Some of this material should include information about buyer personas, especially for new content team members — it’s essential that they know exactly who your organization’s ideal customer is. That can be part of a style guide that specifies the tone of voice for all official content — with specifics like that in mind, it’ll help your new hire ramp up on writing content that resonates effectively.

Once your new hires start to include designers, add things like iconography, fonts, color scheme, and ideal logo specifications within your style guide. That can help to ensure your brand is reflected with integrity, regardless of who is producing your content.

Assign Mentors

No matter how thorough your handbook or culture code might be, new hires will most likely have more questions that they only think to ask once they’re in their new work environments. That’s one reason why mentors can be so helpful — so that new employees have someone, or a group of people, to show them the ropes and help them assimilate.

Assign each new hire a mentor — this should be someone different from the employee’s manager and can be either higher or lower-ranking — and schedule bi-weekly meetings for the next 90 days. Group mentoring and peer mentoring are both viable options.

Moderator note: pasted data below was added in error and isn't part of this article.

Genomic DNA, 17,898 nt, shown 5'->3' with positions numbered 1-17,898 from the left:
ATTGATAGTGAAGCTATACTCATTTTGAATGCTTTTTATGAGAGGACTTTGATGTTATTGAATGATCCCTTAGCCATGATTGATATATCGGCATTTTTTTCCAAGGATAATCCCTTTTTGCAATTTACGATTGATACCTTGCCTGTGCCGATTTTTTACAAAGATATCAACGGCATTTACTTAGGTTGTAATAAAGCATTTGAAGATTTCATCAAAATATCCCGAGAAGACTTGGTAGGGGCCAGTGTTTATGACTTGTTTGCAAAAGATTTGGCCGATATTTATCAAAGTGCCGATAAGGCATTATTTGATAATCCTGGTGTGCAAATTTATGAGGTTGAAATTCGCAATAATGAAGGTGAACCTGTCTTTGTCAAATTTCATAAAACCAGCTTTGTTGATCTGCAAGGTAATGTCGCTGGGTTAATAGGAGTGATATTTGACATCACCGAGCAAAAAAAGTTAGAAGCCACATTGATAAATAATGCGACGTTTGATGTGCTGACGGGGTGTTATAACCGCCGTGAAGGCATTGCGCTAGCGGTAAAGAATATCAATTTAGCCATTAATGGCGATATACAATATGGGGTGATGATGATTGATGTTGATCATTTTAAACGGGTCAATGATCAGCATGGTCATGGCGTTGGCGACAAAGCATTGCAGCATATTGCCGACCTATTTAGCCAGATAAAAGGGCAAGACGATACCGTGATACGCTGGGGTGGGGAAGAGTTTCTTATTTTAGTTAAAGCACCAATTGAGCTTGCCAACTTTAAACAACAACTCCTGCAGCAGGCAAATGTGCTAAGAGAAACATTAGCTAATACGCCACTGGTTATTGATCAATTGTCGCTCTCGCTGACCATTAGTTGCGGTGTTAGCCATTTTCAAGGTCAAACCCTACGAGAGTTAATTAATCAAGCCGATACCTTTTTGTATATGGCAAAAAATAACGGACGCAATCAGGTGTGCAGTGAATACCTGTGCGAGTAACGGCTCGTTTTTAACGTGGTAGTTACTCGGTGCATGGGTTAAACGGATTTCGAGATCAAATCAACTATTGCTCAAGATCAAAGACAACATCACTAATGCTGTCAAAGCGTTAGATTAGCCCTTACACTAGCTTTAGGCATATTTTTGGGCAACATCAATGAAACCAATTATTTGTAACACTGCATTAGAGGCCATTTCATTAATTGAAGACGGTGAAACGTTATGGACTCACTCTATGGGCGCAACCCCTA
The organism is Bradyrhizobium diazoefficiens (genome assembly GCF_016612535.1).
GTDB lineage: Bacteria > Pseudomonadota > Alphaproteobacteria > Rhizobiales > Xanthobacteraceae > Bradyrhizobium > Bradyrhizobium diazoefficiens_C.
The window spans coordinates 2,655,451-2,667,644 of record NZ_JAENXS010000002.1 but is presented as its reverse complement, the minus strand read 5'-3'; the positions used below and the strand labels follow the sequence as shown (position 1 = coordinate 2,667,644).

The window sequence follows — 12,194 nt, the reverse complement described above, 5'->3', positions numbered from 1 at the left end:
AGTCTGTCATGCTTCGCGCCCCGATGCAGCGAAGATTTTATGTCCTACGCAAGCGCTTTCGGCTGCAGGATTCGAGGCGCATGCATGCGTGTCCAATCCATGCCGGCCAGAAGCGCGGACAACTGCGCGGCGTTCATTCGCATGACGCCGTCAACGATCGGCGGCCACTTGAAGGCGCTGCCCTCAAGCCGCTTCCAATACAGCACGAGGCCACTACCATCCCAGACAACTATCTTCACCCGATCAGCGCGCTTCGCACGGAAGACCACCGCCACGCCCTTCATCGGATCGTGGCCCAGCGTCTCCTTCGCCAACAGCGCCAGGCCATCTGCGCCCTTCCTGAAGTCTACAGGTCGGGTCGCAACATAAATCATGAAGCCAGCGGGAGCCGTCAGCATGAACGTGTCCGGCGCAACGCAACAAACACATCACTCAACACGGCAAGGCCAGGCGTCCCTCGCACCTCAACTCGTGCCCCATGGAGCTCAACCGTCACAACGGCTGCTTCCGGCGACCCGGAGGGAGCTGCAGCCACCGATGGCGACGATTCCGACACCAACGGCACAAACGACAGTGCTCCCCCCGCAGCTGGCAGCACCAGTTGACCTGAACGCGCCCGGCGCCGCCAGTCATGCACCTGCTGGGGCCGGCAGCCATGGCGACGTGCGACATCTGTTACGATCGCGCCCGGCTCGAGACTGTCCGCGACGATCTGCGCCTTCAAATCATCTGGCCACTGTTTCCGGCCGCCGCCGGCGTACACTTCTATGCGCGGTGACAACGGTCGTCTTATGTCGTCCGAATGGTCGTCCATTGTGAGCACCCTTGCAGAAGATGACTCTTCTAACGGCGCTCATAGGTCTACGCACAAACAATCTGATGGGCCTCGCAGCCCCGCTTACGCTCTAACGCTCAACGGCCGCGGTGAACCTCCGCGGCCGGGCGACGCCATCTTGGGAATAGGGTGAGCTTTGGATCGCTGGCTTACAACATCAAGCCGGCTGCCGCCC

Days 1-30

The first 30 days of a new employee’s tenure are all about learning. Avoid rushing her to start contributing to high-level business objectives within this period — remember, these initial days of exposure can make or break your new hire’s retention, so allow for a learning curve.

Arrange the first meeting between your new hire and her mentor within the first week of starting — that serves as a great opportunity for the new hire to ask any questions about the company, products and services, culture, customer base, and facilities. During this meeting, it’s a good idea to collaboratively develop a 90-day plan for the new hire, with key milestones that she should aim to reach by certain intervals during this time period. That way, your new hire can keep pace with what’s expected of her, which allows her to seek out specific advice and ask the right questions about targets.

Add Context to Introductory Materials

As the new hire progresses through her first month of work, new opportunities will arise that will provide context to some of the introductory materials she received, like a culture code or handbook. It’s around this time when the new hire should observe things like client presentations, brainstorming sessions, and other team meetings to help bring her up to speed about the specific projects to which the organization’s products and services are applied.